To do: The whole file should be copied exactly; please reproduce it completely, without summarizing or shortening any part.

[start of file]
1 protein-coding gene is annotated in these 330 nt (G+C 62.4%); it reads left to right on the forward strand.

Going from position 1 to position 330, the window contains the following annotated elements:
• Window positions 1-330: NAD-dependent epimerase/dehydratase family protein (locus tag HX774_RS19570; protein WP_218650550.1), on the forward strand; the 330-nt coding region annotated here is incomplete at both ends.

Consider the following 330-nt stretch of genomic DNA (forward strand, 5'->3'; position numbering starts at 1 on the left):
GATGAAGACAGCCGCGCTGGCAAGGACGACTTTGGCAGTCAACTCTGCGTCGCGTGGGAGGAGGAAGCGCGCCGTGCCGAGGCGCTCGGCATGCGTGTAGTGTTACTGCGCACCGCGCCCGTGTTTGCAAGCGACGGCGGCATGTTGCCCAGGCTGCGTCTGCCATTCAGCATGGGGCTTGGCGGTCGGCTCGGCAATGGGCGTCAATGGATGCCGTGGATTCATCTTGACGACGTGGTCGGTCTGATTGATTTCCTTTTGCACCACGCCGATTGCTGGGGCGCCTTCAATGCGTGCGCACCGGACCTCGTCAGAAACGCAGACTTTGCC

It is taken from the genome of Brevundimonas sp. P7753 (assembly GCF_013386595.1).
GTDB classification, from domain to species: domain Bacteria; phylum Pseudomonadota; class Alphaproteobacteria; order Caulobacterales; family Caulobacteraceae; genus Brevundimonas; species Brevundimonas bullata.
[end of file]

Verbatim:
1 protein-coding gene is annotated in these 330 nt (G+C 62.4%); it reads left to right on the forward strand.

Going from position 1 to position 330, the window contains the following annotated elements:
• Window positions 1-330: NAD-dependent epimerase/dehydratase family protein (locus tag HX774_RS19570; protein WP_218650550.1), on the forward strand; the 330-nt coding region annotated here is incomplete at both ends.

Consider the following 330-nt stretch of genomic DNA (forward strand, 5'->3'; position numbering starts at 1 on the left):
GATGAAGACAGCCGCGCTGGCAAGGACGACTTTGGCAGTCAACTCTGCGTCGCGTGGGAGGAGGAAGCGCGCCGTGCCGAGGCGCTCGGCATGCGTGTAGTGTTACTGCGCACCGCGCCCGTGTTTGCAAGCGACGGCGGCATGTTGCCCAGGCTGCGTCTGCCATTCAGCATGGGGCTTGGCGGTCGGCTCGGCAATGGGCGTCAATGGATGCCGTGGATTCATCTTGACGACGTGGTCGGTCTGATTGATTTCCTTTTGCACCACGCCGATTGCTGGGGCGCCTTCAATGCGTGCGCACCGGACCTCGTCAGAAACGCAGACTTTGCC

It is taken from the genome of Brevundimonas sp. P7753 (assembly GCF_013386595.1).
GTDB classification, from domain to species: domain Bacteria; phylum Pseudomonadota; class Alphaproteobacteria; order Caulobacterales; family Caulobacteraceae; genus Brevundimonas; species Brevundimonas bullata.